Woman's slaying in South Park leaves an empty place
Tim Butz last saw his sister 10 days ago, when the two got together during a chance meeting in Chicago. "I told her I loved her and put...
Seattle Times staff reporter
Police seek suspectSeattle police said the assailant in the South Park attack was described as black, in his late 20s to early 30s, about 5 feet 9 to 6 feet tall, with a thin, muscular build, a thin mustache and "blotchy" skin.
Anyone with information is asked to call the Seattle police tip line at 206-233-5000, or Crime Stoppers of Puget Sound at 800-222-TIPS. Tips can also be texted to TIPS486, with a message to "crimes" (274637).
Source: Seattle Police Department
Tim Butz last saw his sister 10 days ago, when the two got together during a chance meeting in Chicago.
"I told her I loved her and put her in her a cab and never saw her again," Butz said Tuesday, breaking into sobs.
Teresa Butz, 39, was stabbed to death about 3 a.m. Sunday by a man who broke into her house in the South Park area of Seattle. Butz's partner, a 36-year-old woman, suffered stab wounds but survived. She was released Monday from Harborview Medical Center.
The assailant remains at large, which has left the South Park neighborhood on edge.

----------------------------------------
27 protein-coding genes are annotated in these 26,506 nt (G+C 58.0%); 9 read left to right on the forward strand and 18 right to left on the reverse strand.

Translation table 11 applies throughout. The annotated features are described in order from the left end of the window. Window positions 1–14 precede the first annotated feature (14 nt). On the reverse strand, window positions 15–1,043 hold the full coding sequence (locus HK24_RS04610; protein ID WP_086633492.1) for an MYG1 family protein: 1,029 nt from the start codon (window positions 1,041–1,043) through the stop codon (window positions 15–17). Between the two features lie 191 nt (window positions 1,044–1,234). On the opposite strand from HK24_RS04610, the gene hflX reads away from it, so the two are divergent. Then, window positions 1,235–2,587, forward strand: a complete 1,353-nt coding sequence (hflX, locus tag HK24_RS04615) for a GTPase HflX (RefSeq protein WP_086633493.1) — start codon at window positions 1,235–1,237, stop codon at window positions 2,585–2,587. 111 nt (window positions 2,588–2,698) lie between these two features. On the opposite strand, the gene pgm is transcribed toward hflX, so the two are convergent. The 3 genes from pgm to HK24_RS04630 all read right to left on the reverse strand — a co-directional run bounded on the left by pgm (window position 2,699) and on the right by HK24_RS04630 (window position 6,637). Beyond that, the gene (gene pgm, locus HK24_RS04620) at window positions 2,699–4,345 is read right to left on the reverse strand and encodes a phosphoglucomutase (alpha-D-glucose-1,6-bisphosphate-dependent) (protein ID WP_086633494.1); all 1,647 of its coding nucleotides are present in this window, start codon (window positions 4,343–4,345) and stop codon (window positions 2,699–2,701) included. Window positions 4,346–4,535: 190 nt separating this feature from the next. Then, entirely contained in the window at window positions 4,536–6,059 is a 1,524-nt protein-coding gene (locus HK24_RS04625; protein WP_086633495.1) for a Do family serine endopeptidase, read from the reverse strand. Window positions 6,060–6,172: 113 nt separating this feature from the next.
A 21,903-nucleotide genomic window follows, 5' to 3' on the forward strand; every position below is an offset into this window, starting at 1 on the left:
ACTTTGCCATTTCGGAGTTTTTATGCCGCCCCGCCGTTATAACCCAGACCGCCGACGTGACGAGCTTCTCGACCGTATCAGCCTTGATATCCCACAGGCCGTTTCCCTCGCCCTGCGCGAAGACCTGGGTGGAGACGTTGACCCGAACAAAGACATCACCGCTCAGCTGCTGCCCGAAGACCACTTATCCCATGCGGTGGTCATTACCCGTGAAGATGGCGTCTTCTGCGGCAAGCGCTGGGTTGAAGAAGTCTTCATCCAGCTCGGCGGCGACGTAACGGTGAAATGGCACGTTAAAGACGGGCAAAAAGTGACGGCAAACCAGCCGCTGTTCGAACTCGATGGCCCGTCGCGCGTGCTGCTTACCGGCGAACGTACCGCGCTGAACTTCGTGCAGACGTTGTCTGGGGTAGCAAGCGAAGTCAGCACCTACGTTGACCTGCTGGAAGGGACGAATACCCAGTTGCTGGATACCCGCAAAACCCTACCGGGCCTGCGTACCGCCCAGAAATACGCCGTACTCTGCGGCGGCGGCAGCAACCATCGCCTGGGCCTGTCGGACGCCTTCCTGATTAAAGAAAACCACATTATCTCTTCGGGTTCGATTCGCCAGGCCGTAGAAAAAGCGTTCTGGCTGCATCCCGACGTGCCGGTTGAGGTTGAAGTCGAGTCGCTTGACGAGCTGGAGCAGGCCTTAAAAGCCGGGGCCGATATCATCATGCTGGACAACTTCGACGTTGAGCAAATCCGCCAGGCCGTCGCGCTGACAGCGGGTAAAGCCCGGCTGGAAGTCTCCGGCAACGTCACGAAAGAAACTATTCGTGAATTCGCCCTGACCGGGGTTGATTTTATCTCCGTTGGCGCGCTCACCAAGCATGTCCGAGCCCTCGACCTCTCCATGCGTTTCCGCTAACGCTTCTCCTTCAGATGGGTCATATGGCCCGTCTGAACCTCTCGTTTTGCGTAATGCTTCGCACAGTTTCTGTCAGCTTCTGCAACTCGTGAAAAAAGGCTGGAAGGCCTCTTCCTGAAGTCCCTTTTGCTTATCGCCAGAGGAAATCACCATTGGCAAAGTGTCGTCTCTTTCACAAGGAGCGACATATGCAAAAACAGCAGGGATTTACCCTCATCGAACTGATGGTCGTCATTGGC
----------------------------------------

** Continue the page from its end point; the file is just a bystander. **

To calm fears, Seattle police parked a "mobile precinct," a recreational-size vehicle, in the area Tuesday.
"They got to get this guy," Tim Butz said, speaking by telephone from his home in a suburb of St. Louis, or he is "going to do it to somebody else."
Tim, 41, and Teresa Butz were particularly close as children, growing up in a big, rollicking household in South St. Louis overseen by their mother, a homemaker, and father, who owned an insurance agency. Tim was the eighth child in a family of eight boys and three girls. Teresa was the ninth child.
"When we were kids, we would spend hours playing catch," Butz recalled. "We would just practice drills for hours."
In a family dominated by boys, Teresa held her own, whether in a game of tennis or softball, or a family football game.
"My sister went toe-to-toe with all of us," Butz said.
She also played softball at the Catholic schools she attended in St. Louis, he said.